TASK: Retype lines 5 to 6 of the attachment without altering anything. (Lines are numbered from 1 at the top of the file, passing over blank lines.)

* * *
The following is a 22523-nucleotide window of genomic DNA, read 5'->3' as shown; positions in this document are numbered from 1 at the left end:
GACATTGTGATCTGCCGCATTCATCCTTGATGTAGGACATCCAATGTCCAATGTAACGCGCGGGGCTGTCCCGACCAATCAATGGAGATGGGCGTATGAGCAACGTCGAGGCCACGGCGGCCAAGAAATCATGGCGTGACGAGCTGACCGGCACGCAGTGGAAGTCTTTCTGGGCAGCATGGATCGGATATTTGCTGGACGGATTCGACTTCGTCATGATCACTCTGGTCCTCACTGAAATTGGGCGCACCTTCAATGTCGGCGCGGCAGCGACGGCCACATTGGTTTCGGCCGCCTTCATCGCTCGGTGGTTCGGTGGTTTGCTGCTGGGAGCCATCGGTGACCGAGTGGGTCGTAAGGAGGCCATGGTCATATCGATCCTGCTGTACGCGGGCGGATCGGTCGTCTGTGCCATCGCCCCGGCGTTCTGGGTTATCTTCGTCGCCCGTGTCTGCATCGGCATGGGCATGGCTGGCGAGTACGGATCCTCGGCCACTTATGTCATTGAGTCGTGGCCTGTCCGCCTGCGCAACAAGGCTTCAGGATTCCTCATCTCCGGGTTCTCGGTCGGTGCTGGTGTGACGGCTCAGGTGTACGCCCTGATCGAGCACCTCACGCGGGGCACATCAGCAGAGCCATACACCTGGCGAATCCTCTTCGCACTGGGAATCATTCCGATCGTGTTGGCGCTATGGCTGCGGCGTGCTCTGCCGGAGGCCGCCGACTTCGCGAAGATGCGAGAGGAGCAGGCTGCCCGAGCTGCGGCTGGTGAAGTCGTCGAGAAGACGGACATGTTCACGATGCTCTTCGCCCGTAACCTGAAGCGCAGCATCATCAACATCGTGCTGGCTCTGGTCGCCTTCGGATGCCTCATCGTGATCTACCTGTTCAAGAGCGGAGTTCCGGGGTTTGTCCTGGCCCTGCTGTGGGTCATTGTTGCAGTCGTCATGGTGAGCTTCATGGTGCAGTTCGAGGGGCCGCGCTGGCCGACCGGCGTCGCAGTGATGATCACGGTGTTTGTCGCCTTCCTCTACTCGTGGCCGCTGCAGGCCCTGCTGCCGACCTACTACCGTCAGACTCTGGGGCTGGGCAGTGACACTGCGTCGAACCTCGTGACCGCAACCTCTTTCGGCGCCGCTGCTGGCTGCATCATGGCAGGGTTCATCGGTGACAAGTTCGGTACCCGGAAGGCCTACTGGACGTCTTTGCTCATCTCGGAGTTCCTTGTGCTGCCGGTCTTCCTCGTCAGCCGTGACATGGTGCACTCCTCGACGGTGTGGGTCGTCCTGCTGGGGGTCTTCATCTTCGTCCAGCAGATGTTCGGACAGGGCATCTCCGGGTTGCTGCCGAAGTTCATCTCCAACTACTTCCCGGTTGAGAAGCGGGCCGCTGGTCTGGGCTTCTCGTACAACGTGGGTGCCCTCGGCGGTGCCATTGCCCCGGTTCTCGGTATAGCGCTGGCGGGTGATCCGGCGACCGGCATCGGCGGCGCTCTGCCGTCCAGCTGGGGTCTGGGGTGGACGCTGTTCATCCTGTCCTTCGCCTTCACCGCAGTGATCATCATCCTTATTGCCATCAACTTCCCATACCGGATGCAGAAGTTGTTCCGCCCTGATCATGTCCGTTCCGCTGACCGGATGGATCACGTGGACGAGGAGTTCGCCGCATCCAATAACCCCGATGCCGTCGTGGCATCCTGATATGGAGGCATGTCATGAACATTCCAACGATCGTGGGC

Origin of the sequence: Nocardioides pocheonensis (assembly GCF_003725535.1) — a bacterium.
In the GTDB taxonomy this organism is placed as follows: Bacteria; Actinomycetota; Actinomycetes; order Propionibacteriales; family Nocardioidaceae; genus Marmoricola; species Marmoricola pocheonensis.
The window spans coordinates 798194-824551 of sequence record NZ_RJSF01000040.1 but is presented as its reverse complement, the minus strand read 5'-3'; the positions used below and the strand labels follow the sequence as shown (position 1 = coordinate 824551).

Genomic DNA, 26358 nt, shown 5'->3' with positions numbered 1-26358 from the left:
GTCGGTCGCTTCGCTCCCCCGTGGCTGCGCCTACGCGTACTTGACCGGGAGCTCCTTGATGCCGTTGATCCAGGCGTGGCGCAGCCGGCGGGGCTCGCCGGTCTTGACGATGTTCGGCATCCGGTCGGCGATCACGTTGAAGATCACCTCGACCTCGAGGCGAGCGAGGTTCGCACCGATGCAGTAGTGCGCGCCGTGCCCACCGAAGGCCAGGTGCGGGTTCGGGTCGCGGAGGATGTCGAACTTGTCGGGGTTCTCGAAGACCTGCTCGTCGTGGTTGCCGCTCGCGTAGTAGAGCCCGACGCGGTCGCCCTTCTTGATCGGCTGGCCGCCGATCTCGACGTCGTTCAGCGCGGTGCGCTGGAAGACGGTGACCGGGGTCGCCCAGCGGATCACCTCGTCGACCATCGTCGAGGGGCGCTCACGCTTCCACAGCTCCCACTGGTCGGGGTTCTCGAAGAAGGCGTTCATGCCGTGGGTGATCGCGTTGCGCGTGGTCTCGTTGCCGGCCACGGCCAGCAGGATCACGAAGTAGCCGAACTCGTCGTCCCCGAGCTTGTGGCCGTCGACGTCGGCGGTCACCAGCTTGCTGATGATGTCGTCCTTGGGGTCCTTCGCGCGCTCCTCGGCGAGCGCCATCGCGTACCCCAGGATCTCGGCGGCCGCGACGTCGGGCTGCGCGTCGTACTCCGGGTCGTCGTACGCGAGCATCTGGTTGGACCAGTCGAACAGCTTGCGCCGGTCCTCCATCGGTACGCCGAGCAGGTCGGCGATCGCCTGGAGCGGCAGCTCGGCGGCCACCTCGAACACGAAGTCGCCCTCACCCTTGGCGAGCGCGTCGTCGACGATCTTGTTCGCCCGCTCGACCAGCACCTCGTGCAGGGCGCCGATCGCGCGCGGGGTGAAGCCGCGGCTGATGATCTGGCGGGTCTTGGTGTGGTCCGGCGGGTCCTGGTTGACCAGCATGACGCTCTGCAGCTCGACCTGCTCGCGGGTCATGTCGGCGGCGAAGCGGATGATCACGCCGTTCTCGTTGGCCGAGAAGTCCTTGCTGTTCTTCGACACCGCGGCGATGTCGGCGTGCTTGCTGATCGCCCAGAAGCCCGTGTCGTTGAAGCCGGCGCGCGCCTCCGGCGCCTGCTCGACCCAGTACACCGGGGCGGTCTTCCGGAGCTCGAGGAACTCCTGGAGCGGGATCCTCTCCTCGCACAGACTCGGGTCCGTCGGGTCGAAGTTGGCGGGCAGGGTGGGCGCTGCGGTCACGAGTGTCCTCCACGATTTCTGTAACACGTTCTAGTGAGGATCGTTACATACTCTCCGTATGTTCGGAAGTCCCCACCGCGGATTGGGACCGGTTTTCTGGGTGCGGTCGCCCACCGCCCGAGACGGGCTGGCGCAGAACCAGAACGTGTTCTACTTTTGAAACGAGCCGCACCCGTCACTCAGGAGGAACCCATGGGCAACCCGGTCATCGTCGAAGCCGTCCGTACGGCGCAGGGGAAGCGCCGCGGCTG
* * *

The window spans coordinates 798194-824551 of sequence record NZ_RJSF01000040.1 but is presented as its reverse complement, the minus strand read 5'-3'; the positions used below and the strand labels follow the sequence as shown (position 1 = coordinate 824551).

Genomic DNA, 26358 nt, shown 5'->3' with positions numbered 1-26358 from the left: